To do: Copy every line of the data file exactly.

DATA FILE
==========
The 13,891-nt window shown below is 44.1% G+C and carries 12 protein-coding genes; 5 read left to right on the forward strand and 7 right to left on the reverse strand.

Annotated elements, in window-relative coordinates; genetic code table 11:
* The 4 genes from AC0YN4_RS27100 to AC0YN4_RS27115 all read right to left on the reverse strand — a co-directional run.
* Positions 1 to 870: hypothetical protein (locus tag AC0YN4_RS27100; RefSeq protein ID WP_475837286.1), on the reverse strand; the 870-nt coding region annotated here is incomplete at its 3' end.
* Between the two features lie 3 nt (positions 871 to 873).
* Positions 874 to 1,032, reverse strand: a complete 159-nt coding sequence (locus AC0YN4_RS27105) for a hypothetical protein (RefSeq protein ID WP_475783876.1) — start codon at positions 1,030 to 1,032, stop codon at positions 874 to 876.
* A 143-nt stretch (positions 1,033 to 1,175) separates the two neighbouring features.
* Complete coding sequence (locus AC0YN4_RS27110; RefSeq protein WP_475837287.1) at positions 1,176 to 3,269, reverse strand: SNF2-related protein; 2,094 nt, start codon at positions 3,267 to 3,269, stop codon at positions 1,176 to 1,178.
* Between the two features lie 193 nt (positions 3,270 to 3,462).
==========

The 13,891-nt window shown below is 44.1% G+C and carries 12 protein-coding genes; 5 read left to right on the forward strand and 7 right to left on the reverse strand.

Annotated elements, in window-relative coordinates; genetic code table 11:
* The 4 genes from AC0YN4_RS27100 to AC0YN4_RS27115 all read right to left on the reverse strand — a co-directional run.
* Positions 1 to 870: hypothetical protein (locus tag AC0YN4_RS27100; RefSeq protein ID WP_475837286.1), on the reverse strand; the 870-nt coding region annotated here is incomplete at its 3' end.
* Between the two features lie 3 nt (positions 871 to 873).
* Positions 874 to 1,032, reverse strand: a complete 159-nt coding sequence (locus AC0YN4_RS27105) for a hypothetical protein (RefSeq protein ID WP_475783876.1) — start codon at positions 1,030 to 1,032, stop codon at positions 874 to 876.
* A 143-nt stretch (positions 1,033 to 1,175) separates the two neighbouring features.
* Complete coding sequence (locus AC0YN4_RS27110; RefSeq protein WP_475837287.1) at positions 1,176 to 3,269, reverse strand: SNF2-related protein; 2,094 nt, start codon at positions 3,267 to 3,269, stop codon at positions 1,176 to 1,178.
* Between the two features lie 193 nt (positions 3,270 to 3,462).